Sunday, April 15, 2012
Rx in drug presciption and Egyptian
FOR YEARS I SAW the symbol Rx and used it without knowing what it meant or symbolized. Finally, I stumbled upon the meaning of it and took note. The symbol Rx is derived from the major lines in the symbol of the Eye of Horus. Horus was an Egyptian god, the god of Nekhen, a village in Egypt, and god of the sky, of light, and of goodness.
As William Osler wrote in 1910, “In a cursive form it is found in mediaeval translations of the works of Ptolemy the astrologer, as the sign of the planet Jupiter. As such it was placed upon horoscopes and upon formula containing drugs made for administration to the body, so that the harmful properties of these drugs might be removed under the influence of the lucky planet.”
There is another theory of Rx’s origin. In that version, Rx is an abbreviation for the Latin word recipere, which means “take” or “take thus.” Long ago, this would not have been a direction to a patient but to a pharmacist, preceding the physician’s “recipe” for preparing a medication.
That may be, but the shape of the symbol is a strong argument in favor of the Eye of Horus as its origin.
If you look closely at the major lines of the eye of Horus, you can see the elements of the symbol Rx.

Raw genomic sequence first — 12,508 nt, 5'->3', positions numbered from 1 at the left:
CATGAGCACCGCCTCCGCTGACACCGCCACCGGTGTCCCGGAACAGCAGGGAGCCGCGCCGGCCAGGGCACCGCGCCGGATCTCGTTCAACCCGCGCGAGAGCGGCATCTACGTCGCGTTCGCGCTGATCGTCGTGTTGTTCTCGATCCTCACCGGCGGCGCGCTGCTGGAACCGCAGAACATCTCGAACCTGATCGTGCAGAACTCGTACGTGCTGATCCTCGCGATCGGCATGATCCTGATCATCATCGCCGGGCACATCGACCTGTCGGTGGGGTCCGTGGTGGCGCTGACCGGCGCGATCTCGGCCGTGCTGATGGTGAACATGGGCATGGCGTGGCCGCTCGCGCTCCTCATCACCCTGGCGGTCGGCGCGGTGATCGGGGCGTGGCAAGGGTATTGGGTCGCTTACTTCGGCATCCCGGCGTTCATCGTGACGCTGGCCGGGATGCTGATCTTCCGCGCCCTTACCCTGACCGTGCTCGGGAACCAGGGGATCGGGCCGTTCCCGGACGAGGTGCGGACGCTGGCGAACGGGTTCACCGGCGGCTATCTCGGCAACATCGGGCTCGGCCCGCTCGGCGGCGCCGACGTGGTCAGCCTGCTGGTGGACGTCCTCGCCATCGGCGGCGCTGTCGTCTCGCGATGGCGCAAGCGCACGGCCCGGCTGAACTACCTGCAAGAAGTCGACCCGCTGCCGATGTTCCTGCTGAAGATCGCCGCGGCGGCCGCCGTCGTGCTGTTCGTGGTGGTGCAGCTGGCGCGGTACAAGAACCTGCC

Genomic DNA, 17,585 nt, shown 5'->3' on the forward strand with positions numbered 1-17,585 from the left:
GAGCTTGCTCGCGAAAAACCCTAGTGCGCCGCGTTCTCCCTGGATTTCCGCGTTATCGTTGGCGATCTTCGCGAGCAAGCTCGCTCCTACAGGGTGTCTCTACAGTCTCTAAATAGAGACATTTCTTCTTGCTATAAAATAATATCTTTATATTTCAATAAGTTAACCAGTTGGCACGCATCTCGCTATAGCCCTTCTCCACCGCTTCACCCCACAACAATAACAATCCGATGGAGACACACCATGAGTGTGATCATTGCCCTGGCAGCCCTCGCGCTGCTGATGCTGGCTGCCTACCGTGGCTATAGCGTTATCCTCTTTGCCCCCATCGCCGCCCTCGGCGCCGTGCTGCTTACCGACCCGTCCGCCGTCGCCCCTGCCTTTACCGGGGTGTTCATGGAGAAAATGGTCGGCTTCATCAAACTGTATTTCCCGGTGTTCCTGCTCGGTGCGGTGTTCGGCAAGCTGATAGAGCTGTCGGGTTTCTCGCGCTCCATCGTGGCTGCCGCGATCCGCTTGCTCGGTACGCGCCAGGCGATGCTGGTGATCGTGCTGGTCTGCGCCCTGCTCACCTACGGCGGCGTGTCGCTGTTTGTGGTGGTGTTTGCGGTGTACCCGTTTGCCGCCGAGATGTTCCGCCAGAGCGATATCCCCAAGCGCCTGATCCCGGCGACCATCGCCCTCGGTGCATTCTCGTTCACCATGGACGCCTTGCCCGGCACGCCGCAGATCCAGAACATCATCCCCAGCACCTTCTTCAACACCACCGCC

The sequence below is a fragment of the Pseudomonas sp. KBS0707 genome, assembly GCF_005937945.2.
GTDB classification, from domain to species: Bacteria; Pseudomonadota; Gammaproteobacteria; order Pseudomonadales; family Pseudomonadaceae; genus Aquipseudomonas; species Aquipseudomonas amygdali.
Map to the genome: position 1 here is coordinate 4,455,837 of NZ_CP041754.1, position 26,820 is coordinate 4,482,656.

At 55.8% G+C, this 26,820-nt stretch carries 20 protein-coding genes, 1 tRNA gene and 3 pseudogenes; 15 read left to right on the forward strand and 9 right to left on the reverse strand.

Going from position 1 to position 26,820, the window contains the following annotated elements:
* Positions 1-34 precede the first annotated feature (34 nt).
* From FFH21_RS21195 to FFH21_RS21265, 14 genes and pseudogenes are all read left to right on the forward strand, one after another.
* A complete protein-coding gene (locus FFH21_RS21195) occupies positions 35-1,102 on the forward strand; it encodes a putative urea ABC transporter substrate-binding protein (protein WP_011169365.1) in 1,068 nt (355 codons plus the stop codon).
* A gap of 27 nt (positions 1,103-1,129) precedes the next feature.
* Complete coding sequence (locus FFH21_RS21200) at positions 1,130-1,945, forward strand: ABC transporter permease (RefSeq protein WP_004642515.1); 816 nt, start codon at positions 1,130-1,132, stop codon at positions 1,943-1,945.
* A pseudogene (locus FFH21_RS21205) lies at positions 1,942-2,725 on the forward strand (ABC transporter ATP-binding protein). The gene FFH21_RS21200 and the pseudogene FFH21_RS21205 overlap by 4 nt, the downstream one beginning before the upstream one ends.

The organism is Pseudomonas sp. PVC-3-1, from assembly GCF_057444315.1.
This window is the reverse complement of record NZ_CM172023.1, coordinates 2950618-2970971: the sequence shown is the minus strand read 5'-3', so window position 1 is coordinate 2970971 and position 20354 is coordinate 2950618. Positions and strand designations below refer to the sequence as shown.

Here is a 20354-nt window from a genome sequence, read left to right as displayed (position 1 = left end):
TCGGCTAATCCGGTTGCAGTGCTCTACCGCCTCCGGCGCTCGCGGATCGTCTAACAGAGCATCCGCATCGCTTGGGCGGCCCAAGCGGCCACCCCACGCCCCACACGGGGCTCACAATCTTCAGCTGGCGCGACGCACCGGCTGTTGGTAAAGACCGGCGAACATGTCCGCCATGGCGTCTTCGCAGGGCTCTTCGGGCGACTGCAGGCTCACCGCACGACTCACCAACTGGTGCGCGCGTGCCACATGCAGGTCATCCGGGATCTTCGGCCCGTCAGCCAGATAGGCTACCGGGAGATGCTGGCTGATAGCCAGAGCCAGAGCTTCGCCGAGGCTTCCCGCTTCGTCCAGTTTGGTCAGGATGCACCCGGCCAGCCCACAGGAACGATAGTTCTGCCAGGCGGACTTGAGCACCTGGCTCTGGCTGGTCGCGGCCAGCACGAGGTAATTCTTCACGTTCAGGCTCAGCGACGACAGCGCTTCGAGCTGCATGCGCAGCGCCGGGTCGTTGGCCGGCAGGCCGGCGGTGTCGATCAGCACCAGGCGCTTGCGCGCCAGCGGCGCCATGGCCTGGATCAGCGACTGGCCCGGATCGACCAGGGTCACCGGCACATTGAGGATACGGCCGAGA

The sign has its beginnings five thousand years ago in Egypt. At that time, people prayed to Horus, the god of the Sun. It was said that when Horus was a child, he was attacked by Seth, the demon of evil. The evil Seth put out the eye of the young Horus. The mother of Horus called for help. Her cry was answered by Thoth, the god of learning and magic. Thoth, with his wisdom and special powers, healed the eye of Horus. And the child was able to see again. The ancient Egyptians used a drawing of the eye of Horus as a magic sign to protect themselves from disease, suffering and evil. They cut this sign in the stones they used for buildings. And it was painted on the papyrus rolls used for writing about medicine and doctors. For thousands of years, the eye of Horus remained as a sign of the god's help to the suffering and sick. Long after the fall of the ancient Egyptian civilization, doctors and alchemists in Europe continued the custom of showing a sign of the gods' help and protection. But over the years, the sign changed from the eye of Horus to the sign for Jupiter.